1.

Background on English Vocabulary:

a. English vocabulary is huge: 290,500 entries in the OED; with variant spellings, obsolete forms, combinations and derivatives over 616,500 words. b. Gap in students' vocabularies on school entry is extensive (Hart & Risley, 1994) c. Content of Vocabulary Curricula in English/Language Arts is ill-defined as evident in:

State Standards Core Reading Programs Assessments

Standard Documents

Content Area Civics Sample Words abuse of power, campaign, elected representative, geographical representation, individual liberty, Labor Day, national origin, patriotism, school board, Uncle Sam, welfare abbreviation, capitalization, e-mail, genre, illustration, learning log, paragraph, reading strategy, table, verb billboards, discovery, fall line, harbor, Japan, land clearing, national capital, Pacific rim, rain forest, technology, vegetation region addend, capacity, equation, gram, improbability, mass, obtuse angle, quotient, sample, unit conversion bedrock, Earth's axis, gases, inherited characteristic, magnetic attraction, ocean currents, recycle, technology, water capacity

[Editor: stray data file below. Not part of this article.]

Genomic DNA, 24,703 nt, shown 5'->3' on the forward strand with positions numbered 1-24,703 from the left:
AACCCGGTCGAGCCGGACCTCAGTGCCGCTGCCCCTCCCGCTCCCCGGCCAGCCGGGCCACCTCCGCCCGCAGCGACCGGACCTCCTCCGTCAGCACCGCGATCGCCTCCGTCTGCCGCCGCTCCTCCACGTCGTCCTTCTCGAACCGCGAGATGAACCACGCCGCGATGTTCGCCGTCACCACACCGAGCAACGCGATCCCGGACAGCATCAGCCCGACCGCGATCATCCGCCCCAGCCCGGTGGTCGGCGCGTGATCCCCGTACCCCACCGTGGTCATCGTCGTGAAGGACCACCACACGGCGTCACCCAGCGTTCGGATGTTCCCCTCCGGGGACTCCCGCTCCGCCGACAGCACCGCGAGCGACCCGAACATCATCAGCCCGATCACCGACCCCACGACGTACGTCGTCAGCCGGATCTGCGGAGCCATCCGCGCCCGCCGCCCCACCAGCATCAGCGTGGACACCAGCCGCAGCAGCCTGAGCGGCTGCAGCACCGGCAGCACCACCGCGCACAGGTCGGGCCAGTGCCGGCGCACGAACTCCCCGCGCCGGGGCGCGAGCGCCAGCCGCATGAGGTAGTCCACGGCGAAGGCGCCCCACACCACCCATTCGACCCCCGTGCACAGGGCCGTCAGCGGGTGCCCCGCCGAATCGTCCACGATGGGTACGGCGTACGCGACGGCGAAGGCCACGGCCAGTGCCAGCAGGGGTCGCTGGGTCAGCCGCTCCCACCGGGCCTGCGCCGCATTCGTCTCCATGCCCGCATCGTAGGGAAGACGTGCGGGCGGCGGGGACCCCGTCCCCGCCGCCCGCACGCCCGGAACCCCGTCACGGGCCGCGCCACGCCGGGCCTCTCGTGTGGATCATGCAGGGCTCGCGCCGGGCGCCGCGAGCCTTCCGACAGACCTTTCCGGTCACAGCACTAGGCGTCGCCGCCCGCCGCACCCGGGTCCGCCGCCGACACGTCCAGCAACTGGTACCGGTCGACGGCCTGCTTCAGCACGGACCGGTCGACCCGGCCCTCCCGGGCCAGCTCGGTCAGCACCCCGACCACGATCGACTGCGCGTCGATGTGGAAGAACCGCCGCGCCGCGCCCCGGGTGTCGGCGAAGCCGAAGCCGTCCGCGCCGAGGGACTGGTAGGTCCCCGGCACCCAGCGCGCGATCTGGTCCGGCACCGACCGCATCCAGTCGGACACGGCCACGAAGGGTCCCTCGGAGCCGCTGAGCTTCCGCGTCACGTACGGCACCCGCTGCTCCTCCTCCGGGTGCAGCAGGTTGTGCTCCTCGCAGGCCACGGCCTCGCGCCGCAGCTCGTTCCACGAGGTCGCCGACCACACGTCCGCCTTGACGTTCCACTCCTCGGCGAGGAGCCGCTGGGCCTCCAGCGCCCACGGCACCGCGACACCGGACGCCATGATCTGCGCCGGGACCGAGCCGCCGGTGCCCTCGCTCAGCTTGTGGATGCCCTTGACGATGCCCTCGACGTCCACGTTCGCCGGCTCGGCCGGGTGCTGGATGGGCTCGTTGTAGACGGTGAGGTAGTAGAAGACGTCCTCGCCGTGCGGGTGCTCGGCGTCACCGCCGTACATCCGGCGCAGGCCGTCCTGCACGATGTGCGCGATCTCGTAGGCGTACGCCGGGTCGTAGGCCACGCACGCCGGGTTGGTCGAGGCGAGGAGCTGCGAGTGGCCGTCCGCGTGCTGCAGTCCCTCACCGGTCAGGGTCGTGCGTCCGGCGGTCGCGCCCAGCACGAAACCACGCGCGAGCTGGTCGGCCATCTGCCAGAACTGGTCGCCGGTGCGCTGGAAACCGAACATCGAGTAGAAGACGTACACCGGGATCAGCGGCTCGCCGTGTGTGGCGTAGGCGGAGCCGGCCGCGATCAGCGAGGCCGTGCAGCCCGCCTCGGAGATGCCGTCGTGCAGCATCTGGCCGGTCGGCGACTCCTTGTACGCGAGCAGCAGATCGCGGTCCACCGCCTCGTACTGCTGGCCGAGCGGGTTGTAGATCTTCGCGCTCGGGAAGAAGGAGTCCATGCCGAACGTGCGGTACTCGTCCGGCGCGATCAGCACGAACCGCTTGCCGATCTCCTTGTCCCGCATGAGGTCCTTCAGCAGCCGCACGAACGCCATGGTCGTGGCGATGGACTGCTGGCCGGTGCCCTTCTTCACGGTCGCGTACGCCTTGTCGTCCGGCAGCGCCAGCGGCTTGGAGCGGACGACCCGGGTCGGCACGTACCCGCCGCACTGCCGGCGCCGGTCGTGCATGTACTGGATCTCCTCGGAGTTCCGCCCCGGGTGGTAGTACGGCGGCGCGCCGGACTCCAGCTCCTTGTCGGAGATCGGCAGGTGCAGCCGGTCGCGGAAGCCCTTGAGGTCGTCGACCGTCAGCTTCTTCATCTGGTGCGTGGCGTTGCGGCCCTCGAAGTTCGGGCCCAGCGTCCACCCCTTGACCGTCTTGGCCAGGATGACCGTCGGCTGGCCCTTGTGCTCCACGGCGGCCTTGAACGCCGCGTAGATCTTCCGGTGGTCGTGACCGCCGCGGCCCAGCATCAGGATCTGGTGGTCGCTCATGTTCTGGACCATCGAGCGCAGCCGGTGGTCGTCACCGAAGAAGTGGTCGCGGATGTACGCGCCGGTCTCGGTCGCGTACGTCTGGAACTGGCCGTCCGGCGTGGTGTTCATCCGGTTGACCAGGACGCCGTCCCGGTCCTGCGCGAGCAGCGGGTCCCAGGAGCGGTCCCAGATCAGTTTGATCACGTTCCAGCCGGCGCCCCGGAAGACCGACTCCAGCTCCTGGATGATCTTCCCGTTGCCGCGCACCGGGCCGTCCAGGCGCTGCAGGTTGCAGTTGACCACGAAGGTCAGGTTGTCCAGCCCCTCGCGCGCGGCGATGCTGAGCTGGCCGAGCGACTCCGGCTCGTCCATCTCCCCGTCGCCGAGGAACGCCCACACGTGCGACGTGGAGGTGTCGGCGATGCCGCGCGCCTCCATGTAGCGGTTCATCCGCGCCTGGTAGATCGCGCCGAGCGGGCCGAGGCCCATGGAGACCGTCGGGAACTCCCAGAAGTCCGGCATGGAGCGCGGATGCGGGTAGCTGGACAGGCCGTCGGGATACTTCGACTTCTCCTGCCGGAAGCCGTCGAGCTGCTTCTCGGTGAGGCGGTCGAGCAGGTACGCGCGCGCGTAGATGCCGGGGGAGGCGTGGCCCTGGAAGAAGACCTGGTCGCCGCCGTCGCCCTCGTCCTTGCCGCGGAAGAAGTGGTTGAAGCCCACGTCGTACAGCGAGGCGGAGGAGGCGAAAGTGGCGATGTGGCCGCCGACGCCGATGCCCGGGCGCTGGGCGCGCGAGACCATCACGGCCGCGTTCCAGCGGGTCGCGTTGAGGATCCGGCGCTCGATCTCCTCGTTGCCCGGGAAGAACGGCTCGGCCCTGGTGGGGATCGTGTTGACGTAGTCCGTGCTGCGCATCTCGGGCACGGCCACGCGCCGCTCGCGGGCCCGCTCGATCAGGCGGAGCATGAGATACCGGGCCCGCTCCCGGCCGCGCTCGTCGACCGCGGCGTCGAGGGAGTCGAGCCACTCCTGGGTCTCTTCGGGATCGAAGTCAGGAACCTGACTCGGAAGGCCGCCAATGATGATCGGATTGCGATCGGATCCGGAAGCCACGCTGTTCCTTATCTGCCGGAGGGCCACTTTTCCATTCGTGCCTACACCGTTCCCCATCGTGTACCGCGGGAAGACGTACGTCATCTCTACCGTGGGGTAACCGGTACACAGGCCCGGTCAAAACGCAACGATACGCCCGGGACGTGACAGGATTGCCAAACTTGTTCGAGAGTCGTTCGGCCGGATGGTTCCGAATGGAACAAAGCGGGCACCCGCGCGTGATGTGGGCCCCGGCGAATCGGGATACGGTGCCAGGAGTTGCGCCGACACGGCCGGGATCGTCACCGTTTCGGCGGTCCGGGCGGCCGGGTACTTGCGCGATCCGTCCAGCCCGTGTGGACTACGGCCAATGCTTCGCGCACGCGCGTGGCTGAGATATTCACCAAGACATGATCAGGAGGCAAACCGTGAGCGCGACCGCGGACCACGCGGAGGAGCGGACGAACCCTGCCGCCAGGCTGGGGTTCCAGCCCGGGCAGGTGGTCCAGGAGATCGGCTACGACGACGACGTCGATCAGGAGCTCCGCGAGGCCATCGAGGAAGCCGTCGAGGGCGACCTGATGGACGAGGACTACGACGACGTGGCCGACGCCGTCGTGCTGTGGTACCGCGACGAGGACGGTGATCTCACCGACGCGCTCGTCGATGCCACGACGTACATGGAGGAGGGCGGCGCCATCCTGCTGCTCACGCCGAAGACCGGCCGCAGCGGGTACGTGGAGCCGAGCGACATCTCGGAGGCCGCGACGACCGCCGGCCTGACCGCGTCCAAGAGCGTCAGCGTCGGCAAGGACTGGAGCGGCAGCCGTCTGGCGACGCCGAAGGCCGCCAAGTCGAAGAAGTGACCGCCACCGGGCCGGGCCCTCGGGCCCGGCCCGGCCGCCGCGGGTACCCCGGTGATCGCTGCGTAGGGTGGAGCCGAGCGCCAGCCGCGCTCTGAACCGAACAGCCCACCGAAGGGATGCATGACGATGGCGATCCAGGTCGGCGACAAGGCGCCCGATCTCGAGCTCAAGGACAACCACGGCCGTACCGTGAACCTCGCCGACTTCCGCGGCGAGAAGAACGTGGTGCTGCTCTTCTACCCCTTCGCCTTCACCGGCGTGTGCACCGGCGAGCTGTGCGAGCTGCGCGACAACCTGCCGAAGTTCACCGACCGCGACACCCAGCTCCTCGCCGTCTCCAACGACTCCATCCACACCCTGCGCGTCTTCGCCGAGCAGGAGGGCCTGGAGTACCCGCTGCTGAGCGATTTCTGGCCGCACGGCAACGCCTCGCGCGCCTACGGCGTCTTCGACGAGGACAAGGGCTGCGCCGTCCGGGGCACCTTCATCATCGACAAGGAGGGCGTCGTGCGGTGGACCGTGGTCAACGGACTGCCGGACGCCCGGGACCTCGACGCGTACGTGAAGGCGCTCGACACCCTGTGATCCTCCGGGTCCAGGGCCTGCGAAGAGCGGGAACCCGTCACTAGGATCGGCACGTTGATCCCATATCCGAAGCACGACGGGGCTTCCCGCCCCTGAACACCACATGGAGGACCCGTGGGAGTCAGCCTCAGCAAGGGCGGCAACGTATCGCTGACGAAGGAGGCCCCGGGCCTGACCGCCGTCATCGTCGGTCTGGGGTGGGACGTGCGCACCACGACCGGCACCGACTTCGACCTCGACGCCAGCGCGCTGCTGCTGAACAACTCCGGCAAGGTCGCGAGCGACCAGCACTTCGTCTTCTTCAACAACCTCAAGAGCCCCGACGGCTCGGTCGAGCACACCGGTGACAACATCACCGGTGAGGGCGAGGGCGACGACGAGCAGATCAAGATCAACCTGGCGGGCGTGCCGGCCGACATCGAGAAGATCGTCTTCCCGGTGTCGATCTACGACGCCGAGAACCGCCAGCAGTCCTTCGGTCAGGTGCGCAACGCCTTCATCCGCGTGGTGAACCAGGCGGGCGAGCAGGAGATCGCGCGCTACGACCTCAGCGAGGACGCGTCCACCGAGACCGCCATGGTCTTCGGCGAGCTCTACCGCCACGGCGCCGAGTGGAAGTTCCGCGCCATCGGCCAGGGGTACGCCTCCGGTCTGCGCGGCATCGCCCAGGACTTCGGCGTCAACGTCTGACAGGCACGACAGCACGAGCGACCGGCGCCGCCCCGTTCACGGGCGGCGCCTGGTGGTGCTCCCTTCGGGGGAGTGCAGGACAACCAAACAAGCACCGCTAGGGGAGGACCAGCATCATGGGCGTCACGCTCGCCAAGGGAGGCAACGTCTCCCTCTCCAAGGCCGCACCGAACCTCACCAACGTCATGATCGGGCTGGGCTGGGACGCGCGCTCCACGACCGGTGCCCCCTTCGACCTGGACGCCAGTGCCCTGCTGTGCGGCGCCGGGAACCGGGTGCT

From Marzano (2004)

English Language Arts Geography

Mathematics Science

Targeted Vocabulary from 3 stories in a Mid-2nd Grade Unit of a Core Reading Program

Story 1 apartment delivery handcarts restaurant market celebrations tai chi graceful cobbler arrive favorite medicinal herbal musty herbs seafood sizzles crackle woks clang barely furious kung fu develop

Story 2 bushy costume disguise handsome mirror mustache sarape sword sombrero soldiers tough grown-up kindergartner hola disappeared bigote apron retraced discovered polish smeared creation solve cereal buenos días fist gracias grinned Story 3 booth plaque station subway token mayor worry halfway tile blending collection swoosh

Assessment

40 30 20 10 0 PPVT: Gr. 4

Zone 3 Zone 4 Zone 5 Zone 6

Zones 0-2

d. All is not lost, however: Sources of English

Greek/Latin Specialized words used mostly in science EX: thermometer, geography

Romance 1066 (Norman Conquest)-1399 (Henry IV, a native Anglo-Saxon speaker assumes throne): French is spoken by upper classes; English by lower-classes. French loan words remain. EX: frigid, perspiration, soil

Anglo-Saxon Common, everyday, down-to-earth words EX: cold, sweat, dirt